‘Game of Thrones’: Five reasons HBO series may be a royal success

Jan. 30, 2011 | 8:44 a.m.

Dense and compelling, packed with deceit and danger, the “A Song of Ice and Fire” series has been a bookshelf sensation for author George R. R. Martin. Now the medieval fantasy epic is moving to the screen as HBO presents “Game of Thrones,” an ambitious new series from creators David Benioff and Dan Weiss that premieres April 17. One of the fans excited about the show is blogger Amy Ratcliffe and today she drops by the Hero Complex to give us five reasons she’s counting the days.

“Summers span decades. Winters can last a lifetime. And the struggle for the Iron Throne has begun. It will stretch from the south, where heat breeds plots, lusts and intrigues; to the cast and savage eastern lands; all the way to the frozen north, where an 800-foot wall of ice protects the kingdom from the dark forces that lie beyond. Kings and queens, knights and renegades, liars, lords and honest men … all will play the ‘Game of Thrones.’”

Intrigued by that prose from George R.R. Martin? Good, you should be. I am too. I’m also eager to see how the epic does in the hands of HBO, which has shown such a flair for tribal characters, be they mobsters (“The Sopranos“), vampires (“True Blood“), outlaws (“Deadwood“), cops and drug dealers (“The Wire“) or Hollywood agents (“Entourage“). A sword-and-shield story may not seem like an obvious fit for HBO, but it has a chance to be something truly special. Why? Let me count the ways …

1. This is not your father’s fantasy series: You may be thinking, “I’ve seen ‘The Lord of the Rings,’ isn’t this just more of the same sword-clanging?” Sean Bean is in the show after all. It is more than “Boromir: The Series.” The Martin books are epic fantasy at its grittiest. The characters aren’t polished and shiny and very few, if any, are true innocents. The first indication that something is different is the language. Martin doesn’t make up fake curse words for the Seven Kingdoms of Westeros. Servants and nobles are as raw as Tony Soprano in one his best Jersey rants. The characters have plenty of sex, though probably not as much as the toga-crowd in the series “Rome.” There is incest, blood and murder — not necessarily in that order. So think of a medieval version of “The Sopranos,” but with a few supernatural beings hanging on the fringes of the story.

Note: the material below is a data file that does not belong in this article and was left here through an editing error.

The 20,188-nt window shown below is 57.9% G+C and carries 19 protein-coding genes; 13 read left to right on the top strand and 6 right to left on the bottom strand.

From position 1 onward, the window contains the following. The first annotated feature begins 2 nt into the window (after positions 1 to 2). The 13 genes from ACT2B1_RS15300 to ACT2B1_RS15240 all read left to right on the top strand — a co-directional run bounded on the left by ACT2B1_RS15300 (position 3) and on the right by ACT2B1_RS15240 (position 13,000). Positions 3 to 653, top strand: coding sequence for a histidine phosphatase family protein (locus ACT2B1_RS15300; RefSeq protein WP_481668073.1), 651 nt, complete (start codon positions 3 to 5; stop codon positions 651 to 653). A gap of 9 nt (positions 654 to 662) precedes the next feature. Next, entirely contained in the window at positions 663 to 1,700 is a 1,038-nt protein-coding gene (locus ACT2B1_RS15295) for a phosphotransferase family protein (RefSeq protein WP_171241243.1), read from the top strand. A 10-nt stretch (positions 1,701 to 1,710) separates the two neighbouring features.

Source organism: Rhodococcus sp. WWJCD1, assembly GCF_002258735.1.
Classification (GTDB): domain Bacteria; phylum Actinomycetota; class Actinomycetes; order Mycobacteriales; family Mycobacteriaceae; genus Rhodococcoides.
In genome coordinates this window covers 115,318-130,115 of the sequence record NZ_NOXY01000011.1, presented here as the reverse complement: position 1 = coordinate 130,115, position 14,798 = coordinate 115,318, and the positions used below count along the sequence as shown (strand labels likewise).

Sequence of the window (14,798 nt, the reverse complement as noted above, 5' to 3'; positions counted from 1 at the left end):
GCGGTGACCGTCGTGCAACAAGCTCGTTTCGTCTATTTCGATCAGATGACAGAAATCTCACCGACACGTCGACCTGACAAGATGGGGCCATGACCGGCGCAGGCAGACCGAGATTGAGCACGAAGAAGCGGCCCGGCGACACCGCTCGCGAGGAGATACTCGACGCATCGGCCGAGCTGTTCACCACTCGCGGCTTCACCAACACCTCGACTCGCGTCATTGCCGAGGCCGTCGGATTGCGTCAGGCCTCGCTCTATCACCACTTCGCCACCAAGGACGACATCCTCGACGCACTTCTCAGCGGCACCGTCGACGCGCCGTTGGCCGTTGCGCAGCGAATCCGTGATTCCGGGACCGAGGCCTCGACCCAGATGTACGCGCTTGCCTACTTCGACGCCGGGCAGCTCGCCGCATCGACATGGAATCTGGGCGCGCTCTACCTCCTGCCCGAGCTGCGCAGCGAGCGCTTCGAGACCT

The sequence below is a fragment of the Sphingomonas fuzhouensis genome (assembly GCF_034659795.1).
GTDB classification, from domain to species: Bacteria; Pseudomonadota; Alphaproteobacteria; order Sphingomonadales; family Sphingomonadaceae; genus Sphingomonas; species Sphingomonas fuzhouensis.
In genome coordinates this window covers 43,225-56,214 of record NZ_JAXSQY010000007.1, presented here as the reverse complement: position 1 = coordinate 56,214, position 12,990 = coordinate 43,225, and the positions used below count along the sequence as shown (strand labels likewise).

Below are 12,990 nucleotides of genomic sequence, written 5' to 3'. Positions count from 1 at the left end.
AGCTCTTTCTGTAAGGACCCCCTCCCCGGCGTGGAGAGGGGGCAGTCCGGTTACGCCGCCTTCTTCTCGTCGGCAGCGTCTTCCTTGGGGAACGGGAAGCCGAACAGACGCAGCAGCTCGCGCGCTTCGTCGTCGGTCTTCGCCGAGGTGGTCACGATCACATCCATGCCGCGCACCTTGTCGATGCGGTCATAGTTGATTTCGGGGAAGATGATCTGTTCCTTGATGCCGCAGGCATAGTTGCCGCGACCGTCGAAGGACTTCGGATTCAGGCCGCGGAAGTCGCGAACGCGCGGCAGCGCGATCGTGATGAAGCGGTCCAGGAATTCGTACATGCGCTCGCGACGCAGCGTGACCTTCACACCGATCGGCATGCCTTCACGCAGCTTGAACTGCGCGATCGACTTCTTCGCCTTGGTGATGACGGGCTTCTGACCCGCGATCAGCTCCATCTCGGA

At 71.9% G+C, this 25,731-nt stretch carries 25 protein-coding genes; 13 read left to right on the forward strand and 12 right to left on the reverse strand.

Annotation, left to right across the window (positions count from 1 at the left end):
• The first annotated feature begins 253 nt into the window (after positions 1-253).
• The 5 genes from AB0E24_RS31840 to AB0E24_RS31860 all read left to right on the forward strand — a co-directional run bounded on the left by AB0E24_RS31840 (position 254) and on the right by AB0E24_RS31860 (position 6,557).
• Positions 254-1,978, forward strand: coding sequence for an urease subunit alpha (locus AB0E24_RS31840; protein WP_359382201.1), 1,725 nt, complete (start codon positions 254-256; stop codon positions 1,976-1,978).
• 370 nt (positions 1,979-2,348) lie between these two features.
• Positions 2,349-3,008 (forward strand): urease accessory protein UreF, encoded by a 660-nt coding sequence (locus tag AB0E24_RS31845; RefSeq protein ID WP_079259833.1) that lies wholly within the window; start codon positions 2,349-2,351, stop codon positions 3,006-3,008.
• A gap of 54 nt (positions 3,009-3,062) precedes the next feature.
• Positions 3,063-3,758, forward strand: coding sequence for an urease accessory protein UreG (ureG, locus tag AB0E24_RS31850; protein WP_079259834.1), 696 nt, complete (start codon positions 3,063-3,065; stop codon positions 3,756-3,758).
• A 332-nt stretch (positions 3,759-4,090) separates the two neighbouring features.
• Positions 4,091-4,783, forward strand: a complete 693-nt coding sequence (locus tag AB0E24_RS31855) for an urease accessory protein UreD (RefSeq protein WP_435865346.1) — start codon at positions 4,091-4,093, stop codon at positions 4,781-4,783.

2. Cliffhangers and double-crosses: “The Song of Ice and Fire” series is labeled as a fantasy, but if you still have trouble with that word, think of it as a human drama. Each character has endless layers. You can’t separate them into tidy good and bad columns. Some of them are evil by nature, but others are forced into questionable behavior by circumstance. Past actions don’t dictate what someone will do next. The constant political intrigues put people in hard positions. The unpredictability is riveting in the books and contains the intense story pivots that lend themselves to episodic television.

3. A storytelling tapestry: In this series, everyone has a big part to play. There are no sidekicks, no minor characters. The books are narrated from a third-person perspective, the chapters alternating between different characters and their points of view. This style makes almost everyone integral to the progression of the story. Strong characters abound, and they fight for attention. Since one of the prominent themes is the fight for the throne, this narrative style works well. The number of primary characters might be confusing — the show’s creative team may need to pare down some roles to keep it all manageable — but if they pull it off, the series will be a complicated group portrait of a community of conflict, not unlike “The Wire” with battle-axes.

4. Direwolves, the Wall and the Iron Throne. Oh my: The Seven Kingdoms are rich with odd creatures, interesting architecture and pointy thrones. This means plenty of on-screen eye candy and HBO put some significant money into the Northern Ireland production. Some of the things I’m eager to see? In the story, the Stark children find six direwolf pups and take them as pets — but they are far more than fluffy companions. The Iron Throne is the throne of Westeros, the one everyone is fighting to sit upon. Blades from defeated enemies were used to build the royal seat. It is featured in the latest teaser. The Wall — a huge ice structure standing 700 feet tall — protects the land from the Wildlings and the Others who roam on the other side and represent an ongoing threat. The Wall is guarded by the Night’s Watch.

5.The “Game” master is on board: Martin is a co-executive producer and writer for the show. You only have to glance at his blog to see his excitement about the series. When casting started, he would play games with readers. He dropped obscure hints about the actors before the network made official announcements. He was present during much of filming, and it seems that he had a lot of room to give input. HBO has a large and loyal fan base to make happy. It makes a huge difference that readers can see Martin’s involvement and enthusiasm. Speaking of involvement and excitement, wouldn’t you be more engaged with the quest if you read the books? Now’s the time to start. Remember, winter is coming. Thousands of pages about the Seven Kingdoms of Westeros await you.

– Amy Ratcliffe
Source of this article : LA Times